The HepG2 (human hepatocellular carcinoma) cells were purchased from the German collection of microorganisms and cell cultures (DSMZ, Braunschweig, Germany). The cells were cultivated in William’s E medium (Pan-Biotech GmbH, Aidenbach, Germany) supplemented with 10% FBS, penicillin (100 U ml−1), and streptomycin (100 μg ml−1) (Sigma-Aldrich, Munich, Germany) in a 25 cm2 flask. They were incubated at 37 °C and 5% CO2 in a cell incubator (Binder, Tuttlingen, Germany). The number of cells was counted by using a hemocytometer and the cell viability was assessed by trypan blue exclusion. 5 × 107 cells/ml were transferred to each chamber of the OrganoPlate™ (Mimetas company, The Netherlands) as described previously (Jang et al. 2015). The chambers and a schematic depiction of the culture system is presented in Fig. 1. Briefly, 50 μl PBS were added to the observation window to prevent evaporation. The number of HepG2 cells was counted and the appropriate amount was suspended with Matrigel™ (8.2 mg/ml) on ice. This mixture was injected and soaked by capillary forces into the inner channel along the phaseguide. The cells were incubated to gelatinise at 37 °C for 20 min, and 25 μl of the medium was added to the medium outlet. Further incubation for 5–6 h allowed entire gelling. The perfusion was started by adding 100 μl of medium to the inlet well. The medium was renewed every 2 days. The average size of cell aggregates was 100 ± 50 μm.
Fig. 1

OrganoPlate™ microfluidic device for HepG2 cells 3D cultivation. a The top is based on a 384 wells microplate, and the bottom of the plate possesses 40 cell-culture chambers combined with 3-lanes of microfluidic structures. b The microfluidic cell culture chamber consists of 3-lanes, each lane with an inlet and outlet, respectively. c Left: HepG2 cells are embedded in Matrigel™ in the side lane. Perfusion flow is generated by gravitational leveling between the inlet and outlet well in the middle lane. 3-lanes are separated by two phaseguides (yellow color) to allow 3D culture formation by gelation patterning. Right: A view of the vertical cross section of the cell culture chamber. Red arrow indicates the perfusion flow in the middle lane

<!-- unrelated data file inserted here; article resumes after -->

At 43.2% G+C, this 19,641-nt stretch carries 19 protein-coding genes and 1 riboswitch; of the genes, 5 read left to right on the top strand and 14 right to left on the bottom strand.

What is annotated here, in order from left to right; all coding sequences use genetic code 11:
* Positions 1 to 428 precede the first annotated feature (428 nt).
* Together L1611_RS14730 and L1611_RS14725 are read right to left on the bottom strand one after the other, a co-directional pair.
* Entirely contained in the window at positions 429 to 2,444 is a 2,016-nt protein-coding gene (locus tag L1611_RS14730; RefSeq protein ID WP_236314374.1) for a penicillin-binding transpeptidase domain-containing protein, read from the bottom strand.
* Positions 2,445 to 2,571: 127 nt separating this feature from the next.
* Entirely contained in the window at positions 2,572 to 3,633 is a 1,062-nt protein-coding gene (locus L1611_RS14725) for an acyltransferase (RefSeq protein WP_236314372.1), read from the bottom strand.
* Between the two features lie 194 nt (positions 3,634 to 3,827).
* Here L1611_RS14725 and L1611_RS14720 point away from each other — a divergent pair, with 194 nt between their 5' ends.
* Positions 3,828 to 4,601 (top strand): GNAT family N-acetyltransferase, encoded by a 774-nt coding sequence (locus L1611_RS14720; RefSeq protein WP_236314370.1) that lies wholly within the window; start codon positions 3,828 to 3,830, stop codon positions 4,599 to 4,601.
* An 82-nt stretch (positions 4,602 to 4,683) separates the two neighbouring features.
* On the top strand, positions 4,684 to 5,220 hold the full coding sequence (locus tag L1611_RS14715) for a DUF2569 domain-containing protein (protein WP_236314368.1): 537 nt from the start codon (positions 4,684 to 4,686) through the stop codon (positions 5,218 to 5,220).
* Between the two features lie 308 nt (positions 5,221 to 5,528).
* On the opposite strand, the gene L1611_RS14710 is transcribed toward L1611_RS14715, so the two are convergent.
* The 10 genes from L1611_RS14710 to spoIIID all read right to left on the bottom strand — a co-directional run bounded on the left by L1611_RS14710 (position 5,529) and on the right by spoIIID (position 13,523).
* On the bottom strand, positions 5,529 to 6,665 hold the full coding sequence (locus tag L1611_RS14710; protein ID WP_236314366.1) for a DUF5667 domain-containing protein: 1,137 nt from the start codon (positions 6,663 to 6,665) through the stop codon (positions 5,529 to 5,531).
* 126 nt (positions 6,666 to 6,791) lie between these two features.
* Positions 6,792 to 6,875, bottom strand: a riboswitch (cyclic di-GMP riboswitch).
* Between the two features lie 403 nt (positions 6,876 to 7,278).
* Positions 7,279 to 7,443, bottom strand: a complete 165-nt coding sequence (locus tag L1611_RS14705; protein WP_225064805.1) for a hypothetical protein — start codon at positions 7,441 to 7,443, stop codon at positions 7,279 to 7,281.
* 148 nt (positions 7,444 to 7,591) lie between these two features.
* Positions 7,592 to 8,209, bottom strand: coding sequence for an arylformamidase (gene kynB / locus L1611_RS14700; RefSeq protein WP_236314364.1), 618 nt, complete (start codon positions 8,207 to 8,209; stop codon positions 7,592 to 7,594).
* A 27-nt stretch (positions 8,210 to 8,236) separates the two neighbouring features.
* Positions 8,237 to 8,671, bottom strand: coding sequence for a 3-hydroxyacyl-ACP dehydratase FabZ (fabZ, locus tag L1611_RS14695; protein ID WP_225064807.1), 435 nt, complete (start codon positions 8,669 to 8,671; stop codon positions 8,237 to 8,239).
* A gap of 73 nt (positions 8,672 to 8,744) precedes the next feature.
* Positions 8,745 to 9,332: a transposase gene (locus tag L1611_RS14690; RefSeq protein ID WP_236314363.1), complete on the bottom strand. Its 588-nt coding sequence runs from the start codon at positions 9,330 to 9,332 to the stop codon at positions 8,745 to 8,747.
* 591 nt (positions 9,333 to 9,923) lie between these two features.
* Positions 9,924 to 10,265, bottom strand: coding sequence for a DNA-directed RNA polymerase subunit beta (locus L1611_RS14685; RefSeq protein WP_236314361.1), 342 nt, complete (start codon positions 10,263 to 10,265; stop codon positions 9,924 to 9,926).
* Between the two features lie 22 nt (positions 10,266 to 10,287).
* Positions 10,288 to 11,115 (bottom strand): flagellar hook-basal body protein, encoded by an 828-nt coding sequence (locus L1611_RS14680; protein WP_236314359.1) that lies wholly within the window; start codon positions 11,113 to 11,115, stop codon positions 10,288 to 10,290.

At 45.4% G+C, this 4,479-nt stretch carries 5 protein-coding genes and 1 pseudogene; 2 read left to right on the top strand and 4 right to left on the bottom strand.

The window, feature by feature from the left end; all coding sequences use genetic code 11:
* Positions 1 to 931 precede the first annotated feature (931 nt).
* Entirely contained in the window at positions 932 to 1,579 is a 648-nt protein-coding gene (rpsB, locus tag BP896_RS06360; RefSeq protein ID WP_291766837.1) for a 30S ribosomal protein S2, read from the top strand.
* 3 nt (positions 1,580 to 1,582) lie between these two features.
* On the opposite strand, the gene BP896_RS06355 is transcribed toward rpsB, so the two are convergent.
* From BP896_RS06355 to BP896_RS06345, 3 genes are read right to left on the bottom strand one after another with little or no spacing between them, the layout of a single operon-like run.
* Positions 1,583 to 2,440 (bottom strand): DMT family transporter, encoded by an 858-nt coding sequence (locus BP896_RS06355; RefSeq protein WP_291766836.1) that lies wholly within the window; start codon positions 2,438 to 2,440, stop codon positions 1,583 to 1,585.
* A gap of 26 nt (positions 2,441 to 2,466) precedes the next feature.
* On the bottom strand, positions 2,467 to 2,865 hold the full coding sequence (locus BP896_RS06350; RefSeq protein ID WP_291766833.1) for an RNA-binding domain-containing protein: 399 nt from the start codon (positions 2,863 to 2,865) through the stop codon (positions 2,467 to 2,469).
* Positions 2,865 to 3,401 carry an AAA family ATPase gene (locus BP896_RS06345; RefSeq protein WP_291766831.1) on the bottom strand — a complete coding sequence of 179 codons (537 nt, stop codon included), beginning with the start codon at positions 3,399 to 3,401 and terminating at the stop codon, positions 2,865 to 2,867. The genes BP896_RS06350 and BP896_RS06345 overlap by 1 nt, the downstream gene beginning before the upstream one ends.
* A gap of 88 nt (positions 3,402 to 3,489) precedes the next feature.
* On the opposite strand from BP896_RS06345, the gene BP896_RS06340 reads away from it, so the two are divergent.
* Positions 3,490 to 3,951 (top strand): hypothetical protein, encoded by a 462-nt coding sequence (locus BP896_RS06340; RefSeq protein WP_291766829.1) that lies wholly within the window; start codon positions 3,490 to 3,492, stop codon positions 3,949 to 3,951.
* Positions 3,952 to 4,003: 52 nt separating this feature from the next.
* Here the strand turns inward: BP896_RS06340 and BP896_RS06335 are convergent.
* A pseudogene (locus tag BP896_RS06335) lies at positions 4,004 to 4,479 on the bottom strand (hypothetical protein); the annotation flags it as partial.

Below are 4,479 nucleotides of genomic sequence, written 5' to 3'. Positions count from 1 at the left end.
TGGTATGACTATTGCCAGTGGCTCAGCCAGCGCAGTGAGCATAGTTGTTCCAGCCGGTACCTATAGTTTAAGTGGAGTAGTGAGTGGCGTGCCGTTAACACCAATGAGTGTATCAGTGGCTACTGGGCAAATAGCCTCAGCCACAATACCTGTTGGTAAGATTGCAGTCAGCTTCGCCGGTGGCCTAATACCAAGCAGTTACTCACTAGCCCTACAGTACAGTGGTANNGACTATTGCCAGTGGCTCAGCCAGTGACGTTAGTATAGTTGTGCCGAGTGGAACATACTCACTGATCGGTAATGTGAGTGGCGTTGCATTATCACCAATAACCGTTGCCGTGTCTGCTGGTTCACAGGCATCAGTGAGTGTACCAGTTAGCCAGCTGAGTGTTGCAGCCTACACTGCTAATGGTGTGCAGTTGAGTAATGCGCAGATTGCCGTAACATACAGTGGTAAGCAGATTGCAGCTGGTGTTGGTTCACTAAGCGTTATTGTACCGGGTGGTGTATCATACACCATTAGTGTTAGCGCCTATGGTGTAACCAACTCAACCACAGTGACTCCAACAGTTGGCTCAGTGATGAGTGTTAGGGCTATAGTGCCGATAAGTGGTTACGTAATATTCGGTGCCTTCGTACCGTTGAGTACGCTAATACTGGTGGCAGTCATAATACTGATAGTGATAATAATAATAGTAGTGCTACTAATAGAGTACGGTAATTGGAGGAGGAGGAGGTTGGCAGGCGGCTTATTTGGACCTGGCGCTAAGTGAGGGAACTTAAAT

2.2 IL-6 and melatonin treatment conditions

An IL-6 (Humanzyme, Chicago, USA) stock solution (10 μg/ml) was prepared with 0.1% BSA in sterile 18 MΩ·cm water (Sigma-Aldrich, Munich, Germany). Melatonin (Sigma-Aldrich, Munich, Germany) was solved in DMSO (1 M) and stored at −20 °C. Working solutions were prepared freshly with similar amounts of BSA and DMSO. At the 10th culture day, cells were treated with IL-6 (100 ng/ml), physiological melatonin concentration (1 nM) (Shieh et al. 2009), IL-6 plus melatonin, or control (0.001 mg/ml BSA, 0.0000001% of DMSO) solutions for 72 h. The cytokine concentration was selected according to preliminary experiments (Supplementary Figures, Fig. S1) and literature reports (Diao et al. 2010). The dose of 100 ng/ml of IL-6 was chosen because production levels of mitochondrial superoxide, albumin, and CRP differed significantly from the control.